A $500 million Columbus wind farm, paired with battery storage, has received contract terms from Montana’s Public Service Commission.
Caithness Beaver Creek plans to build four 80-megawatt wind farms near Rapleje, in what’s becoming Montana’s sweet spot for renewable energy development. There are five projects in various stages of development in the area.
State regulators set terms for Caithness’ sale of power to NothWestern Energy on Tuesday, after wind farm developers and NorthWestern failed to come to terms on their own. It remains to be seen whether the energy sales price set by the PSC is one Caithness can work with. There have been renewable energy projects in the recent past that stalled because developers found terms set by the commission unfeasible.
New York-based Caithness was unprepared to comment on Tuesday’s rate setting when The Billings Gazette contacted the company Wednesday.
Commissioner Roger Koopman, who represents the area where the wind farm would be located, said he’s excited about the potential of Caithness Beaver Creek, which is Montana’s first renewable energy project with battery storage.
“It’s the single most important, cutting-edge (renewable energy) decision the commission has yet made during my tenure, owing to its very unique and cutting-edge design,” Koopman said in an email.
Battery storage means Caithness will have electricity to sell NorthWestern Energy when the wind isn’t blowing, which is no small matter for the monopoly utility that markets its coal power as being available “when the sun doesn’t shine and the wind doesn’t blow.”
That coal power comes at a premium price to Northwestern customers, who according to Montana’s Consumer Counsel pay about $78 a megawatt hour for energy from Colstrip Unit 4, in which NorthWestern has 30% ownership. The price set by the PSC for Caithness Beaver Creek energy is a net rate of $38.41 a megawatt and a 20-year contract.
Caithness Beaver Creek had asked for a 25-year contract and $49.10 a megawatt, a price it estimated would be equal to what it would cost NorthWestern to produce the power itself. It’s the price difference between Caithness’ request and what the PSC set that has cast uncertainty over whether the project can proceed.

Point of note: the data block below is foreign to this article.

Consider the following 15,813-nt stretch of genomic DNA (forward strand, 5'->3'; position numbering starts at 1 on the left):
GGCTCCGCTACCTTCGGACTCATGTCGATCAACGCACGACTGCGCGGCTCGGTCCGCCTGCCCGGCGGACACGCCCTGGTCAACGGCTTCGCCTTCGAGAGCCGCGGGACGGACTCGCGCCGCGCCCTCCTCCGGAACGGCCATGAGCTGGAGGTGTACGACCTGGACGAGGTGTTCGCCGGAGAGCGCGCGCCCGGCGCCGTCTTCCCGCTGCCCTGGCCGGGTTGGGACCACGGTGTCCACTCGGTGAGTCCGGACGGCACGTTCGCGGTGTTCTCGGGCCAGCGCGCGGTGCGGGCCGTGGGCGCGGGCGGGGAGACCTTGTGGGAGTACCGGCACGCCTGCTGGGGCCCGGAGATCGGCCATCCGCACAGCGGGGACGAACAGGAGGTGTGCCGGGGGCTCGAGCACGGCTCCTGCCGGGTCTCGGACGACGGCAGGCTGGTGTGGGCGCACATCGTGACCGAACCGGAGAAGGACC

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NorthWestern had argued the Caithness rate was too high. Witnesses for NorthWestern argued in PSC proceedings that Caithness Beaver Creek power be priced on a sliding scale that on the high end was about one-third the price Caithness has suggested. The utility has repeatedly in other renewable energy cases argued that renewable energy power be discounted because of its infrequency.
But Caithness argued that its energy stored in batteries, about 20 megawatts worth, deserved a better rate because it is available, in the parlance of NorthWestern, “when the wind doesn’t blow.' Caithness wanted the battery-power priced on par with NorthWestern’s coal-fired or gas-fired power plants.
The PSC granted NorthWestern some concessions, but not all. The utility has asked the Caithness contract be cut to 15 years. Commissioners settled on 20 years. NorthWestern must accept the terms set by the PSC, barring a legal challenge. The obligation is grounded in a 42-year-old federal law guaranteeing contracts for alternative energy projects of a limited size. Tuesday’s terms apply to just two of Caithness Beaver Creek’s four phases, each of which generate 60 megawatts of wind energy and battery storage of 20 megawatts. They are qualifying facilities for guaranteed contracts the federal law known as the Public Utility Regulatory Policies Act.
Officials in the project’s host county support the wind farm. Caithness Beaver Creek will generate about $4 million a year in taxes, most of which will go to Stillwater County. Impact fees paid by Caithness to cover the wear and tear on roads during construction can also be shared with affected schools, said Tyrel Hamilton, Stillwater County commissioner.
Just on the other side of Reed Point, Stillwater Wind Farm has paid impact fees that not only maintained roads, but also paid for a new classroom, Hamilton said. The money is a big deal in a rural area where taxable values on farm land are low and taxpayers are few.
“We’re allowed statutorily by the state to give some of that money to affected schools, and in the case of Stillwater Wind the county supplied Reed Point School District with a little over $300,000-plus,” Hamilton said. “That allowed them to build an elementary wing next to their high school.”
The wind farms are paying the impact fees voluntarily, Hamilton said.
In addition to the Stillwater Wind farm, owned by Pattern Energy, there are three other projects in addition to Caithness under development. The Grizzly and Black Bear wind farms, developed by Optimum Renewables, are seeking contracts with NorthWestern, as well. Just over the county line in Wheatland County, a wind project being developed by Wheatland County Wind LLC is petitioning for contract terms with NorthWestern, as well.
Two things are drawing wind farms to the area, Hamilton said: persistent wind that isn’t too strong, and access to power lines built nearly 50 years ago to move electricity west from the Colstrip Power Plant. In Montana’s vastness, there are only three power line corridors capable of moving energy to western markets. NorthWestern is the just the first customer. The further west renewable energy travels, as far as Seattle in the case of the Colstrip line, the more favorable it is received.